A large meteor exploded in the sky above southern Wyoming on Sunday night and was observed from as far as 400 miles away.
Jordan Dowers of Olympia, Wash., was driving along Interstate 80 near Laramie with his father when they spotted it about 10:45 p.m.
“The first thing we noticed is the sky lit up really bright,” said Dowers, 23. “At first it was, ‘Where did that lightning strike come from?’ Then it was much, much brighter than lightning. From the south, it was neon blue. It looked like it was going to hit the ground. Then it just disappeared.”
Eight witnesses reported the event to the American Meteor Society, including people as far away as Idaho and Colorado.
Technically, the meteor is called a bolide, said society volunteer Mike Hankey, who lives in Baltimore.
Bolides tend to be blue in color.
A bolide is “the type of meteor that leaves meteorites” after exploding, Hankey said. “It’s really bright. It gets everyone excited.”
Hankey estimated the bolide’s trajectory at 150 miles. It traveled from southeast to northwest and lasted just seconds.
“They blow up and that’s when all that light happens,” Hankey said. “Then the boulder turns into thousands of little pieces.”
In fact, it’s rare for stuff from outer space to stream through the atmosphere without burning up or exploding, he said.
“With movies and all this, we think it’s, like, this burning mass that hits the ground and then there’s this explosion and a crater on the ground. That happens only once every 100,000 years,” he said.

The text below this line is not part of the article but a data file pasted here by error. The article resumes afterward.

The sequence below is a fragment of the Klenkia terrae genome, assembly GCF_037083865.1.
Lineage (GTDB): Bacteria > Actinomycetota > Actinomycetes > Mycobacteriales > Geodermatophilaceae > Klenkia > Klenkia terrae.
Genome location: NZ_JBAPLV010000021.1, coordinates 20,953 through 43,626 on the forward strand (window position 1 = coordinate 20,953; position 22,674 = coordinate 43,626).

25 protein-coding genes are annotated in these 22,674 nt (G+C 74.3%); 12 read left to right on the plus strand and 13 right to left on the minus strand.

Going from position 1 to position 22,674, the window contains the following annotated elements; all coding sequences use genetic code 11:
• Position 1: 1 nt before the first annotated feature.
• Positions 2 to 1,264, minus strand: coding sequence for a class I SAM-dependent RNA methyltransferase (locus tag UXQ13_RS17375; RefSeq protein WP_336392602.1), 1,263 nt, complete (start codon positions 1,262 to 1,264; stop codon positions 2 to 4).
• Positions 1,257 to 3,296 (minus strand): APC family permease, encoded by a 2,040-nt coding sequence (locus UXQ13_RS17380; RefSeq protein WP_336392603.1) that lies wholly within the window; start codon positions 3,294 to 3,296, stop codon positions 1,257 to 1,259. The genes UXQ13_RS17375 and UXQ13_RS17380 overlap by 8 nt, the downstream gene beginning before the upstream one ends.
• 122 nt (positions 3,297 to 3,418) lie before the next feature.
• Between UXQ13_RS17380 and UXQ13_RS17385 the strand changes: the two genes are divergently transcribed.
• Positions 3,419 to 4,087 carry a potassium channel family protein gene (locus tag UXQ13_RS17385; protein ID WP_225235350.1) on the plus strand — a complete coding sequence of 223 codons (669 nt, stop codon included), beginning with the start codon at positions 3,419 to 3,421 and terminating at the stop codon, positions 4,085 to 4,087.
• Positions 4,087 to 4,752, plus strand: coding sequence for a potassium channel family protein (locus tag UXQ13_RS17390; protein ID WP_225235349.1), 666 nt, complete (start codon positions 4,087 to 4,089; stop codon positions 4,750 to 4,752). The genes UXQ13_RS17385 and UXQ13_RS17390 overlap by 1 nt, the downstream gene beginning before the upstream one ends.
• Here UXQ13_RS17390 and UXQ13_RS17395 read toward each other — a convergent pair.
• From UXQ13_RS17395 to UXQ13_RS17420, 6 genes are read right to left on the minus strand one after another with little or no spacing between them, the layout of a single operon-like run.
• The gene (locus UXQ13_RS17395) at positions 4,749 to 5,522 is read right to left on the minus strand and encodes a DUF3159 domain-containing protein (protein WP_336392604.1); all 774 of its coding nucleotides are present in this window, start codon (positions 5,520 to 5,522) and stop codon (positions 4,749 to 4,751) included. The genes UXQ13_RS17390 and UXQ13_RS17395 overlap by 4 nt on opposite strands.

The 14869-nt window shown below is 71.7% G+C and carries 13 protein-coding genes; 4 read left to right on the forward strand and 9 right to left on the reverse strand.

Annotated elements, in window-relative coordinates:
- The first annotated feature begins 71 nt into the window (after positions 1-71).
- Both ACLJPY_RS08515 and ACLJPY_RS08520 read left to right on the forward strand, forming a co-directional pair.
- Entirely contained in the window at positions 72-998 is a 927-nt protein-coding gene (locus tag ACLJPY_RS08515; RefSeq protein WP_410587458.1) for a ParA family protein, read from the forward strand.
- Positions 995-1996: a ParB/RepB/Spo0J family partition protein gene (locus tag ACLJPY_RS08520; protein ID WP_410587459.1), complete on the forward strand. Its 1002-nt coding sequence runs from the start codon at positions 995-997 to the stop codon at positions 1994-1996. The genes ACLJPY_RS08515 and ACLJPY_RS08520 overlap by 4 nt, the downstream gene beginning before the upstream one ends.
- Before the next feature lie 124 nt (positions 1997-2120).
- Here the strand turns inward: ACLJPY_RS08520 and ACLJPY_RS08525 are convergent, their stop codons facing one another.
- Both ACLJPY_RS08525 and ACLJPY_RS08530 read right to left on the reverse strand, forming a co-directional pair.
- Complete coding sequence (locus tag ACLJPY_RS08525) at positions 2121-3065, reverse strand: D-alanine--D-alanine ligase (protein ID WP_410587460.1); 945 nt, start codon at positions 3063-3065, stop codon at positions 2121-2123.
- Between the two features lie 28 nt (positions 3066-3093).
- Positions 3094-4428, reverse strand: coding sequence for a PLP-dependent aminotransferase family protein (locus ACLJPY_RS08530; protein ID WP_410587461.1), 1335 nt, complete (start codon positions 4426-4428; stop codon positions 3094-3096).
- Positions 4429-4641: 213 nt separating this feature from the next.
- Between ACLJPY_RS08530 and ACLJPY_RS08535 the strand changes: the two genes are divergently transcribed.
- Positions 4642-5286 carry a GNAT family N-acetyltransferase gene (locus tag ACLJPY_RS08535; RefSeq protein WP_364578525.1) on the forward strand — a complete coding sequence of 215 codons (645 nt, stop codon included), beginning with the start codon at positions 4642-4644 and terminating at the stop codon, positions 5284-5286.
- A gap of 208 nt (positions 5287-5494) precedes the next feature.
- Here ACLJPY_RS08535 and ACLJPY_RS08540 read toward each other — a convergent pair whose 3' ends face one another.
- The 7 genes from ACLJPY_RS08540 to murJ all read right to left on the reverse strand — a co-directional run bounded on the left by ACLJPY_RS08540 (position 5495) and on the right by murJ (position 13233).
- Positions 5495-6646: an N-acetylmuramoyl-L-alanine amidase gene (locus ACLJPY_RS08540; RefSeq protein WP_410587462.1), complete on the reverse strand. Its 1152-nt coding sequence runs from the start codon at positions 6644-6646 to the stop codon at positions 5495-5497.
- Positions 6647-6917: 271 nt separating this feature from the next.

About three bolides trail across the Earth’s skies a day. But a person actually seeing a bolide is rare since most of the world is covered by oceans.
Most people will only see a bolide once or twice in their lifetimes, Hankey said.
In Wyoming, the lack of light pollution from cities may increase someone’s chances. At 5:45 a.m. on March 28, a meteor that
traveled across the sky from the Big Horn Mountains to Montana’s Medicine Rocks State Park was seen by people as far away as Canada. Numerous Casperites who were commuting for work saw it, too.
Hankey said that when he started working with the society in 2009, only a few bolides were reported.
“This year, it’s crazy, man,” he said. “They’re happening left and right. [People] are more aware. They’re more connected. They’re using the Internet. They know about our site.”